A government report in April 2016 showed that diesel cars being sold in the UK emit six times more NO2 in real world driving than the legal limit in official tests.
The report was based on the findings of a Government inquiry into the Volkswagen diesel emissions scandal.
Breathing in high levels of NO2 inflames the lining of the lungs, reduces immunity to lung infections, and increases the likelihood of (or exacerbates) respiratory problems, including asthma and bronchitis.
Increased NO2 exposure has also been linked to heart rate variability.
How particulates affect health
A recent study by Edinburgh University concluded that toxic particles from diesel exhausts can enter the bloodstream via the lungs. They are so small that they’ve even been found in brain tissue.
They can then remain in the body for months, potentially accumulating inside blood vessels, and increasing the risk of heart disease, strokes and potentially cause cancer.
Nitrogen dioxide’s impact on the environment
In addition to directly affecting human health, NO2 is known to be harmful to the environment.
NO2 contributes to acidification and eutrophication of soil and watercourses, which impacts on wildlife, plant life and biodiversity.
How does the UK Government plan to tackle NO2 levels?
Local authorities have been mandated by the government to introduce ‘clean air zones’ in the UK’s major cities.
While the government’s consultation document sets the timescale for implementation to ‘as soon as possible’ it is expected that these zones will begin operating in 2019, with London’s T-Charge launching in October 2017.
Each authority will have a level of autonomy over the exact details of implementation and associated charges, however, it is anticipated that:
- Clean air zones will operate in peak periods
- Diesel and other high polluting vehicles will be liable for a daily charge of around £12.50 when driving in city centres
- When combined with the congestion charge, the daily cost of driving a diesel car in central London is £22.50
- The daily charge could affect up to 10 million vehicles in the UK
These charges have been dubbed as a ‘toxin tax’ by the UK media.
Changes to vehicle tax for diesel cars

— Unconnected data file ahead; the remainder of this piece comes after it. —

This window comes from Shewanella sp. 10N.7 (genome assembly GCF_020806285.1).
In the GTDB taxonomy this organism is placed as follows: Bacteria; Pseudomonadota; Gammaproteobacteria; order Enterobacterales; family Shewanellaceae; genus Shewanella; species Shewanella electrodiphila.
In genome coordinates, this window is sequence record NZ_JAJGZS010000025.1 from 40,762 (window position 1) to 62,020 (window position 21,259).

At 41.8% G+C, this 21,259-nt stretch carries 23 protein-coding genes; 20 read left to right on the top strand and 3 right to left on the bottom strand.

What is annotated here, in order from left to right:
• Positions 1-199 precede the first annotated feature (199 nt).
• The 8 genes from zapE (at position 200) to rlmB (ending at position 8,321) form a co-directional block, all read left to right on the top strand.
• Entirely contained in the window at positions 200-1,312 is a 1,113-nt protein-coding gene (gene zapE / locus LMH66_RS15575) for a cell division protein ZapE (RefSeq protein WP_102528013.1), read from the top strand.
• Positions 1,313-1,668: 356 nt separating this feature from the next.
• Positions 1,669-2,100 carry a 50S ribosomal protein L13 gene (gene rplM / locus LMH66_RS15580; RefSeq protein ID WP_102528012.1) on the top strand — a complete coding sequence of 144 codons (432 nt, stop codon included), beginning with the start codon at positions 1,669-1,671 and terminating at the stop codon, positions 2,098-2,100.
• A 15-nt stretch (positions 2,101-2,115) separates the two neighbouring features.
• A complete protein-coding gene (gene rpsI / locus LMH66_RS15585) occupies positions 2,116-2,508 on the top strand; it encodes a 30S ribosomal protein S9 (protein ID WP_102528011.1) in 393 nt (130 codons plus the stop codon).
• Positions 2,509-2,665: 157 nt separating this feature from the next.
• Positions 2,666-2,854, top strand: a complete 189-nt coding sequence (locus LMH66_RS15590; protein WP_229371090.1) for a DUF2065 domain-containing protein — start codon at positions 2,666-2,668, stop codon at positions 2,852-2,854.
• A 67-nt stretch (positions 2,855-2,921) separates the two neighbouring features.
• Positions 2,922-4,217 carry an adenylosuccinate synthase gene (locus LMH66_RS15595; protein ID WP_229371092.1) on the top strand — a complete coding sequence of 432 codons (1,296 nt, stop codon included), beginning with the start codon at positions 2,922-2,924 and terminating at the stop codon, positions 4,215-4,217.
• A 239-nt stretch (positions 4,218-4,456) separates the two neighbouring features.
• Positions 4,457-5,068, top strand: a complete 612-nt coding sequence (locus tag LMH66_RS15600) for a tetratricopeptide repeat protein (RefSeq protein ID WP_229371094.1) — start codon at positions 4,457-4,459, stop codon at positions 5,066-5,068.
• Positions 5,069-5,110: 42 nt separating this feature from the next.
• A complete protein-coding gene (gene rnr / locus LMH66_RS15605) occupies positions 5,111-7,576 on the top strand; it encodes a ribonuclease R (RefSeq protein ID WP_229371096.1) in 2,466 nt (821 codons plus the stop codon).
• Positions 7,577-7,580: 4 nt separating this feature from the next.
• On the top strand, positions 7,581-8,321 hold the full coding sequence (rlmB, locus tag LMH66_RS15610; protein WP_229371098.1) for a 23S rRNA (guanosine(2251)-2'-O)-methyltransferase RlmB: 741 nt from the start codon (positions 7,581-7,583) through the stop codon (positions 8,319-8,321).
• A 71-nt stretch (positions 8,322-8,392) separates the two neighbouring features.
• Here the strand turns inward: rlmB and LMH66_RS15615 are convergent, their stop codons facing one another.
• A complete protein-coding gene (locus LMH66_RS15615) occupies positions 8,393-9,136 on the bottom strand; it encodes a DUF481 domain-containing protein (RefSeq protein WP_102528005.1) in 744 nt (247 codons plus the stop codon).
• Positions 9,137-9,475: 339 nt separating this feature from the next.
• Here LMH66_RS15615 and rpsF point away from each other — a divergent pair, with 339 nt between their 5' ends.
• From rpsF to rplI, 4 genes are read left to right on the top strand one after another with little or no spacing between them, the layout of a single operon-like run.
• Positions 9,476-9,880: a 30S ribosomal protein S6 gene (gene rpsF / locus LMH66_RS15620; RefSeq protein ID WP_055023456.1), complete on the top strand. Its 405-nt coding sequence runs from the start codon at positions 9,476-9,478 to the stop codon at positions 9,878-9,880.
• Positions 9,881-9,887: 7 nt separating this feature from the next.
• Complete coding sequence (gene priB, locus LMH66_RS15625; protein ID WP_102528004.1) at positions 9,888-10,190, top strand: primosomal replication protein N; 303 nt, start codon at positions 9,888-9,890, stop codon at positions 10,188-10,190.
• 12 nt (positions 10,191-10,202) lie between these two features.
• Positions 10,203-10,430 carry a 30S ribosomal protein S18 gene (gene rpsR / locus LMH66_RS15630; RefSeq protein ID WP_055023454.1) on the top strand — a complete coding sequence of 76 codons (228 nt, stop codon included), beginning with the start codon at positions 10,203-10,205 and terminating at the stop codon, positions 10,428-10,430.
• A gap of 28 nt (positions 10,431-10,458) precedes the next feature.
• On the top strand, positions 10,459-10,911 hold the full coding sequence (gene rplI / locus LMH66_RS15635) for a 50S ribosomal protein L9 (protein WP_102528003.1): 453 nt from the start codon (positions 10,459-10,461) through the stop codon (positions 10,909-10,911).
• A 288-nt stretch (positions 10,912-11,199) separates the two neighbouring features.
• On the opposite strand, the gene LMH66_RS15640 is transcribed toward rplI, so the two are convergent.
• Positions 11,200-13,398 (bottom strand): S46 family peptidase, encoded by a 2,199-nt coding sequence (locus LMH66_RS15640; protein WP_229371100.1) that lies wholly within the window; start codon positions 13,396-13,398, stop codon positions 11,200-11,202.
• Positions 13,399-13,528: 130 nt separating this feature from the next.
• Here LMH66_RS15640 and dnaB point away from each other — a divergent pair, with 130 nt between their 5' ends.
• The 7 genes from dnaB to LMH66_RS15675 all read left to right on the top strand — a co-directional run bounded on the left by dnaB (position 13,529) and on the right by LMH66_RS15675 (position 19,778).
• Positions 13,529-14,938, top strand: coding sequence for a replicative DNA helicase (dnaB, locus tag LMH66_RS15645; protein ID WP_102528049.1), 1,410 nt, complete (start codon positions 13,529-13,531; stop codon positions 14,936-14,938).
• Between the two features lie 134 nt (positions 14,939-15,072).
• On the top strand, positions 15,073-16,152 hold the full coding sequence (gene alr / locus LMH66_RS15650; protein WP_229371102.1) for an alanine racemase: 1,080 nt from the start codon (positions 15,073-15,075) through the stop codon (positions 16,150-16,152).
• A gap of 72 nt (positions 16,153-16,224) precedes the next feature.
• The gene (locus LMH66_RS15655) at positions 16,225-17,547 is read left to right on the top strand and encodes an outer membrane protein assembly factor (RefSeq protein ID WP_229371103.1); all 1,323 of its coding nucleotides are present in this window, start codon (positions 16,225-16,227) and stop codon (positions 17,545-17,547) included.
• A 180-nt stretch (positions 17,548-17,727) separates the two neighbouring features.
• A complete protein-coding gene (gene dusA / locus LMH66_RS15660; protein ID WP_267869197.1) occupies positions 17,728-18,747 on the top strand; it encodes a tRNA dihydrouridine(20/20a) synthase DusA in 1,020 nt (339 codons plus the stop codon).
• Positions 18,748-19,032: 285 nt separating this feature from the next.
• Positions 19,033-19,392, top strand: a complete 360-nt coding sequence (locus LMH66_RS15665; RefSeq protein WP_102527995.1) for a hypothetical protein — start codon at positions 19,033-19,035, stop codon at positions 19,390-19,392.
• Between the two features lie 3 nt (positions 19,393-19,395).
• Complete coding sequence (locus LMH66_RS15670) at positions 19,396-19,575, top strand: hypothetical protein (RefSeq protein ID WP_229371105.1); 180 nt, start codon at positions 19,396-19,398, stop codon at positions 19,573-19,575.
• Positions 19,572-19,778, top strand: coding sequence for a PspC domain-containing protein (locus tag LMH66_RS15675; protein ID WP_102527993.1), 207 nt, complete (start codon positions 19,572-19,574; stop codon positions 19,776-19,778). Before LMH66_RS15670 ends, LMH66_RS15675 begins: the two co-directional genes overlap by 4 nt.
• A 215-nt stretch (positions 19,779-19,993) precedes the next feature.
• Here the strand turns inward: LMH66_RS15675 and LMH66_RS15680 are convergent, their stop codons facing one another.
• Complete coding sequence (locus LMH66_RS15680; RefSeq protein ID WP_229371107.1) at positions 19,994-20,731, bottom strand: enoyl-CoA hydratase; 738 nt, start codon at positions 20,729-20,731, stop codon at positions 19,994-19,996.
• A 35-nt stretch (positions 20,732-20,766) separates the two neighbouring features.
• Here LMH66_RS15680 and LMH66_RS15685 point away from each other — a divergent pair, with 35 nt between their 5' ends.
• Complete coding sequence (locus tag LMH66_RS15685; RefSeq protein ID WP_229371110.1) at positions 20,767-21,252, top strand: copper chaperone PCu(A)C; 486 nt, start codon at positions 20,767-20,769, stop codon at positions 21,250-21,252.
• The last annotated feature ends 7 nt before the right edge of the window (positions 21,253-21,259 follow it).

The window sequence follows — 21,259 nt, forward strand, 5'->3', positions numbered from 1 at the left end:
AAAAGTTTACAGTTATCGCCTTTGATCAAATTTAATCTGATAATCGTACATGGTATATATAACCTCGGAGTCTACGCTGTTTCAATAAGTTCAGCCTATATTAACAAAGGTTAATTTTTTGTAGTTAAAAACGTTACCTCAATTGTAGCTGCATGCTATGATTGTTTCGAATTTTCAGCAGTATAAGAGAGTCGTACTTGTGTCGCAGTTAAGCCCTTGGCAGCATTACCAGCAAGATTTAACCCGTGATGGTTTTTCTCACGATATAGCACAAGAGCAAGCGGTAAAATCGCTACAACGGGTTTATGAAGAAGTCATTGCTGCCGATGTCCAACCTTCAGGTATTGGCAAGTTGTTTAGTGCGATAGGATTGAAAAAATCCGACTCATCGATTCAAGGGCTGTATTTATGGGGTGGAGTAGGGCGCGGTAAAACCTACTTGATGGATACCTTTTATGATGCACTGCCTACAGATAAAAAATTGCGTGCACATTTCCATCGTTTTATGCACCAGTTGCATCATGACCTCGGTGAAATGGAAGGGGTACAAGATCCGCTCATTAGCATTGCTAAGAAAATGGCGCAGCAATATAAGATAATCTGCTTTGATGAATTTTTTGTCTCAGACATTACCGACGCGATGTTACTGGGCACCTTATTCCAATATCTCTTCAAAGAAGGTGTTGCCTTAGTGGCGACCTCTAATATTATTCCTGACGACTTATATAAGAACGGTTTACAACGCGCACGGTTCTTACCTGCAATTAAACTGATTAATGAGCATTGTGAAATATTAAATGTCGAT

The Government announced an increase in vehicle tax for diesel cars in its Autumn 2017 budget.
Which cities will be affected by the diesel ‘toxin tax’?
The ‘toxin tax’ is likely to be implemented in all major cities in the UK.
However the 16 areas highlighted by the EC as consistently breaching legal NO2 levels are likely to face particular scrutiny.
These areas are (North to South):
- Greater Glasgow
- Kingston Upon Hull
- West Yorkshire
- Greater Manchester
- The Potteries
- West Midlands
- Greater London
London hit hardest
London motorists, who already pay a daily congestion charge of £11.50 for driving in the city, are expected to be hit particularly hard by a diesel tax in London – sometimes referred to as the ‘toxin tax’.
While most cities will not begin charging diesel owners until late 2018, Mayor Sadiq Khan announced that a £12.50 ULEZ charge, also known as the ‘T-Charge’ came into force in October 2017. When combined with the congestion charge, the total cost of driving a diesel car in central London is now up to £25.00 or more if you drive a diesel van or lorry.
You can check if your car is liable for the ULEZ tax over on Transport For London’s ULEZ vehicle checker.
The London T-Charge explained
As of October 2017, Transport For London and the mayor of London introduced a new charge called the ‘T-Charge’ (officially known as the Emissions Surcharge). It’s also sometimes called the pollution tax for London.
It only kicks in for older, more polluting vehicles driving in central London. Cars (whether petrol or diesel) need to meet the minimum Euro emission standard or drivers need to pay an extra charge on a daily basis.
This charge is in addition to the standard Congestion Charge applicable for Central London and mirrors similar charges applied or planned in other major European cities such as Paris, Madrid and Berlin.
The T-Charge operates in the Congestion Charge zone and is part of London transport’s commitment to help clean up London’s polluted air.
Many commentators expect other major cities to follow London’s lead in the UK, with mayors and councils of other major conurbations expected to observe the success of the T-Charge before rolling out their own charging structures.
The London D-Charge explained
The ‘D-Charge’ is an additional parking tax for diesel drivers in London. Drivers of certain diesel vehicles will need to pay up to £50 a day (around £2 to £2.45 an hour) if they are planning on parking in certain areas of central London. This is around a 50% increase.